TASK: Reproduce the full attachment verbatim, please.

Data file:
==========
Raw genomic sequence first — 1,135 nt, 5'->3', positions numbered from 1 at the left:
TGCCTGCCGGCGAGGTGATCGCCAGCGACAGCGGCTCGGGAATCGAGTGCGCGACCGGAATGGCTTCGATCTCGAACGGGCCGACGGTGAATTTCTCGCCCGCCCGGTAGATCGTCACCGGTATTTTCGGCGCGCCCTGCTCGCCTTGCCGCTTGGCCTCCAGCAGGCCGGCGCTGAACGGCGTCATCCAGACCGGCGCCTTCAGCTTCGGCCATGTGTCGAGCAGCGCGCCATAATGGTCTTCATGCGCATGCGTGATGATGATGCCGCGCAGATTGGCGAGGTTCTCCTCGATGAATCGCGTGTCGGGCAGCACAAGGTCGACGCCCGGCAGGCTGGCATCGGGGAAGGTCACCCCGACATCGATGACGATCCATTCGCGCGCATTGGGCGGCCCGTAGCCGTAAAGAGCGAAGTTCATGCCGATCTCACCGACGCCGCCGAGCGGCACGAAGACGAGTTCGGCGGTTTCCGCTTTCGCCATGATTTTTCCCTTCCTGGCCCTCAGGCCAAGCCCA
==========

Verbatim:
Raw genomic sequence first — 1,135 nt, 5'->3', positions numbered from 1 at the left:
TGCCTGCCGGCGAGGTGATCGCCAGCGACAGCGGCTCGGGAATCGAGTGCGCGACCGGAATGGCTTCGATCTCGAACGGGCCGACGGTGAATTTCTCGCCCGCCCGGTAGATCGTCACCGGTATTTTCGGCGCGCCCTGCTCGCCTTGCCGCTTGGCCTCCAGCAGGCCGGCGCTGAACGGCGTCATCCAGACCGGCGCCTTCAGCTTCGGCCATGTGTCGAGCAGCGCGCCATAATGGTCTTCATGCGCATGCGTGATGATGATGCCGCGCAGATTGGCGAGGTTCTCCTCGATGAATCGCGTGTCGGGCAGCACAAGGTCGACGCCCGGCAGGCTGGCATCGGGGAAGGTCACCCCGACATCGATGACGATCCATTCGCGCGCATTGGGCGGCCCGTAGCCGTAAAGAGCGAAGTTCATGCCGATCTCACCGACGCCGCCGAGCGGCACGAAGACGAGTTCGGCGGTTTCCGCTTTCGCCATGATTTTTCCCTTCCTGGCCCTCAGGCCAAGCCCA